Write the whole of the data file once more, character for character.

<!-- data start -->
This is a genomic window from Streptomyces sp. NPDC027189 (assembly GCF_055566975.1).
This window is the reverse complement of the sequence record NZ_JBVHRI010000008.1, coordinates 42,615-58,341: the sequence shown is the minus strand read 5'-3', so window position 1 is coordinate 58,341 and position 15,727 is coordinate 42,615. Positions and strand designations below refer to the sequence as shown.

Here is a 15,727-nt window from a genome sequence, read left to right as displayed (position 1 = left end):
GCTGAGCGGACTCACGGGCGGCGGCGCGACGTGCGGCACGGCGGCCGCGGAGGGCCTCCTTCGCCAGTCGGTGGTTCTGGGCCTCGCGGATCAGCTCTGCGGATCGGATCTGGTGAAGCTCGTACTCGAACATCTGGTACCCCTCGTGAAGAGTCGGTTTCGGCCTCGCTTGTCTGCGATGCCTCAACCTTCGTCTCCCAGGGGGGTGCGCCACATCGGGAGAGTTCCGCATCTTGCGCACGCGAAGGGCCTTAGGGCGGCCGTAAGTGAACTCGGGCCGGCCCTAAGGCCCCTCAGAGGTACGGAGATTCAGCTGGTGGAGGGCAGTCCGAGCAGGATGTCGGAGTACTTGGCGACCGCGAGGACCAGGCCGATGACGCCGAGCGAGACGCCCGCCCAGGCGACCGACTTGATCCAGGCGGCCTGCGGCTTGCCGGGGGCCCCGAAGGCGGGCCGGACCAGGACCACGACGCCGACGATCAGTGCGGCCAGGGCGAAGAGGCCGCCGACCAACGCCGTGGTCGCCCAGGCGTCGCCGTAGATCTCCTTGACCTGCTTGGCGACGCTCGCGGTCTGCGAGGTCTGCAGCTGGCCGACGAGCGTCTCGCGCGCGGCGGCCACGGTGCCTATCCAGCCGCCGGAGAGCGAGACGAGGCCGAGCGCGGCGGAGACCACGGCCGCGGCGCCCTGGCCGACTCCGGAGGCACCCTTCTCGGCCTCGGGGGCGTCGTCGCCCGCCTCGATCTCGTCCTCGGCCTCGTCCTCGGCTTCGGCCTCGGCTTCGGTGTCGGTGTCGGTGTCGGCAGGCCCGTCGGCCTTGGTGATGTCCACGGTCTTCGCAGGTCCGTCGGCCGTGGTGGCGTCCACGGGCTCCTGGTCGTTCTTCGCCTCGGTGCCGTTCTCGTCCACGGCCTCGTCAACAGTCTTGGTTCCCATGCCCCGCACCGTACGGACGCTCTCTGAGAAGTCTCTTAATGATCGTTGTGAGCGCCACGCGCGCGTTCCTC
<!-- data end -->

This is a genomic window from Streptomyces sp. NPDC027189 (assembly GCF_055566975.1).
This window is the reverse complement of the sequence record NZ_JBVHRI010000008.1, coordinates 42,615-58,341: the sequence shown is the minus strand read 5'-3', so window position 1 is coordinate 58,341 and position 15,727 is coordinate 42,615. Positions and strand designations below refer to the sequence as shown.

Here is a 15,727-nt window from a genome sequence, read left to right as displayed (position 1 = left end):
GCTGAGCGGACTCACGGGCGGCGGCGCGACGTGCGGCACGGCGGCCGCGGAGGGCCTCCTTCGCCAGTCGGTGGTTCTGGGCCTCGCGGATCAGCTCTGCGGATCGGATCTGGTGAAGCTCGTACTCGAACATCTGGTACCCCTCGTGAAGAGTCGGTTTCGGCCTCGCTTGTCTGCGATGCCTCAACCTTCGTCTCCCAGGGGGGTGCGCCACATCGGGAGAGTTCCGCATCTTGCGCACGCGAAGGGCCTTAGGGCGGCCGTAAGTGAACTCGGGCCGGCCCTAAGGCCCCTCAGAGGTACGGAGATTCAGCTGGTGGAGGGCAGTCCGAGCAGGATGTCGGAGTACTTGGCGACCGCGAGGACCAGGCCGATGACGCCGAGCGAGACGCCCGCCCAGGCGACCGACTTGATCCAGGCGGCCTGCGGCTTGCCGGGGGCCCCGAAGGCGGGCCGGACCAGGACCACGACGCCGACGATCAGTGCGGCCAGGGCGAAGAGGCCGCCGACCAACGCCGTGGTCGCCCAGGCGTCGCCGTAGATCTCCTTGACCTGCTTGGCGACGCTCGCGGTCTGCGAGGTCTGCAGCTGGCCGACGAGCGTCTCGCGCGCGGCGGCCACGGTGCCTATCCAGCCGCCGGAGAGCGAGACGAGGCCGAGCGCGGCGGAGACCACGGCCGCGGCGCCCTGGCCGACTCCGGAGGCACCCTTCTCGGCCTCGGGGGCGTCGTCGCCCGCCTCGATCTCGTCCTCGGCCTCGTCCTCGGCTTCGGCCTCGGCTTCGGTGTCGGTGTCGGTGTCGGCAGGCCCGTCGGCCTTGGTGATGTCCACGGTCTTCGCAGGTCCGTCGGCCGTGGTGGCGTCCACGGGCTCCTGGTCGTTCTTCGCCTCGGTGCCGTTCTCGTCCACGGCCTCGTCAACAGTCTTGGTTCCCATGCCCCGCACCGTACGGACGCTCTCTGAGAAGTCTCTTAATGATCGTTGTGAGCGCCACGCGCGCGTTCCTC